David Hume

William Tooke, Note to The Journey; Poetical Works of Charles Churchill (1804) 2:372n.

If fashionable grown, and fond of pow'r,
With hum'rous Scots let them disport their hour;
Let them dance, fairy like, round Ossian's tomb;
Let them forge lies and histories for Hume....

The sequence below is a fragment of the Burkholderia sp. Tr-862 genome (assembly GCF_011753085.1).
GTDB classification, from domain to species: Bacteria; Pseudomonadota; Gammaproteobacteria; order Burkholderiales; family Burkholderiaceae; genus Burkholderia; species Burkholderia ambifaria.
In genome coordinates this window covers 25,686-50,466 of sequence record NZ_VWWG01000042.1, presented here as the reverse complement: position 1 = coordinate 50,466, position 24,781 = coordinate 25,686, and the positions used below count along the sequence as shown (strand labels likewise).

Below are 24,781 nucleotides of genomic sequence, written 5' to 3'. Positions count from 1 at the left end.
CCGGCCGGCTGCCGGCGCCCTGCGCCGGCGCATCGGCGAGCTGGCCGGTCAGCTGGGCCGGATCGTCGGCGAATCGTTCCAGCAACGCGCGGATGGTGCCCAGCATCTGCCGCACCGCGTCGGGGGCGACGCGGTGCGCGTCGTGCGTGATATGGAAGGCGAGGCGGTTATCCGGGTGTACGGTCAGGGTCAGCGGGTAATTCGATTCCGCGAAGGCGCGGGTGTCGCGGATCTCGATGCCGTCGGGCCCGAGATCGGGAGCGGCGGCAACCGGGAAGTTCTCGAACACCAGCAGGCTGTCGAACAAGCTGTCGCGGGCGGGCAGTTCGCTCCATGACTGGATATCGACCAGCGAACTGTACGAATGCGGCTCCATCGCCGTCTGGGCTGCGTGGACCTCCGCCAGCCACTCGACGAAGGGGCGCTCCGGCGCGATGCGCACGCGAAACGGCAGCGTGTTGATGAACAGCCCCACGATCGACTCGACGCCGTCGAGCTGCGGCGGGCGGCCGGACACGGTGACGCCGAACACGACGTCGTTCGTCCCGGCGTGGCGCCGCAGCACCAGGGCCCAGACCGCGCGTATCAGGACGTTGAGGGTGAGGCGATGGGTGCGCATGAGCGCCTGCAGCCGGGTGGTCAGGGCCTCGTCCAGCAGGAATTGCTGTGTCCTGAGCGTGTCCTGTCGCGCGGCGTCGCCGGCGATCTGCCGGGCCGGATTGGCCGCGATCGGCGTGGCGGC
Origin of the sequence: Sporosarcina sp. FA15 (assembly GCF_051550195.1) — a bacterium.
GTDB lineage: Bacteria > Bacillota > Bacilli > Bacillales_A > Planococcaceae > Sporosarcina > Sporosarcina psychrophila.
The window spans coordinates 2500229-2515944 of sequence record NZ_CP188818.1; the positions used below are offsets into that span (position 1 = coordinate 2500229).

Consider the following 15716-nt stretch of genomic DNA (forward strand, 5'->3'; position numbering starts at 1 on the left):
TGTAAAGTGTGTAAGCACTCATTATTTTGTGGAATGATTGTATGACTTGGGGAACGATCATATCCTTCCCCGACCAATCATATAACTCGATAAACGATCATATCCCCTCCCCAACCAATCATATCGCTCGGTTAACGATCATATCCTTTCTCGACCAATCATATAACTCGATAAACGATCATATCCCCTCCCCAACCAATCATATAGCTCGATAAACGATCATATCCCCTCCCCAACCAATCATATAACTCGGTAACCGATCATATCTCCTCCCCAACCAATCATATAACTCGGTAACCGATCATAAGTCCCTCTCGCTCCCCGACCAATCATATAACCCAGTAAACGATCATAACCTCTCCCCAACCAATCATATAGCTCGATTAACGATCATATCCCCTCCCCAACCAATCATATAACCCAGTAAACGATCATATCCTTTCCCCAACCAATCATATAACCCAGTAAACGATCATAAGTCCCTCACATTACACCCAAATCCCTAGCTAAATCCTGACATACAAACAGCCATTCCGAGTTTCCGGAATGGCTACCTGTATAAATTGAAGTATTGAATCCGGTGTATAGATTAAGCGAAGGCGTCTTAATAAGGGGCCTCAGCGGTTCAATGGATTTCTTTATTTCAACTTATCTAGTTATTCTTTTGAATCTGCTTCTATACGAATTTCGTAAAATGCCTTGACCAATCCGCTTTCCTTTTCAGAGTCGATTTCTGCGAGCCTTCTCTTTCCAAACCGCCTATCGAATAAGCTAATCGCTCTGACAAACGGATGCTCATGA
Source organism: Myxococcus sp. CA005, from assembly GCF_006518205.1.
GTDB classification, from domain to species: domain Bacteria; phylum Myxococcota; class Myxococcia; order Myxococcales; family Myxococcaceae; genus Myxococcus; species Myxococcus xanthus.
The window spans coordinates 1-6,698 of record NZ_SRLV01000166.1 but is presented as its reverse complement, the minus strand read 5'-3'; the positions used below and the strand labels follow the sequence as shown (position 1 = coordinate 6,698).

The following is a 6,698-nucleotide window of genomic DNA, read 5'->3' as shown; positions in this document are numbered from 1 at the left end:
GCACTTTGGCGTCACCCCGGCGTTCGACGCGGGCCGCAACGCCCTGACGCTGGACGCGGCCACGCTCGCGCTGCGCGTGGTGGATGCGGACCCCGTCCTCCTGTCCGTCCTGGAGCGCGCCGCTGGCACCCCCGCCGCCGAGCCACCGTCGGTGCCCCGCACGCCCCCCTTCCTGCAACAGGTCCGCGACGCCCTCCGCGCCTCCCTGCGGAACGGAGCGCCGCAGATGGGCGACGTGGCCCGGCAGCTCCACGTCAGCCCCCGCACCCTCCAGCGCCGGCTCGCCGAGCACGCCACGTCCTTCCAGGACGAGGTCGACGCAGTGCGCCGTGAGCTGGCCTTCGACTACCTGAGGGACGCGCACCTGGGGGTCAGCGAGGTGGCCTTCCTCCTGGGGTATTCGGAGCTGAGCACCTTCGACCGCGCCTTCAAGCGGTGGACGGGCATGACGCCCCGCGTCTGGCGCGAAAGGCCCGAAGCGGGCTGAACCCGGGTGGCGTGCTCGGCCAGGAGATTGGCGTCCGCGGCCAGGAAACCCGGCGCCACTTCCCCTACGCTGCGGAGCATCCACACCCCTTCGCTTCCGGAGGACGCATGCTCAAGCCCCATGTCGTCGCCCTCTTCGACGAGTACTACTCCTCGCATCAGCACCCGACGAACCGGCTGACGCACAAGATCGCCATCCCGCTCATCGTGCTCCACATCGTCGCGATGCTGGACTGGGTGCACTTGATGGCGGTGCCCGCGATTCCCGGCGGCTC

The strong bias in favour of the Stuarts, discernible in Hume's history, rendered him extremely obnoxious to the whigs, and to those who considered the fundamental rights and privileges of the people of this country as having their root in the Saxon constitution, and not as so many encroachments upon regal prerogative. Party spirit ran very high at the period of its publication, and Hume was loaded with imputations, which he did not deserve to the extent to which they were carried by the virulence of faction. Public opinion has now sealed his work, as the first historical composition in the language, for though it possesses not the richness of Gibbon, nor the uniform correctness of Robertson, it excells them both in that elegant perspicuity of language, and that profundity of thought and comprehensiveness of view, which open a wide field of meditation to the reader, and for which we look in vain in other historians. A mere grammarian like Wakefield, might in the exercise of his hypercritical talents, discover some Gallic blemishes and verbal misconstructions, while the spirit and essence of the historian would escape his jaundiced eye. Making due allowance for the prejudices of Hume in behalf of his favourite political system, we must pronounce his to be the only history of England, which can be read as such with mingled profit and delight. In a search for information as to the detail of facts, Rapin may be depended upon; and for anecdotes of particular epochs, Clarendon and Burnet will prove our safest guides, but taken as a whole, it remains, and will probably long remain, unequalled. Attempts to supersede him have repeatedly been made, but have hitherto been attended with only negative success, and from partial Smollett down to crabbed Coote, not one narrator of English history, has stood the test of competition with David Hume.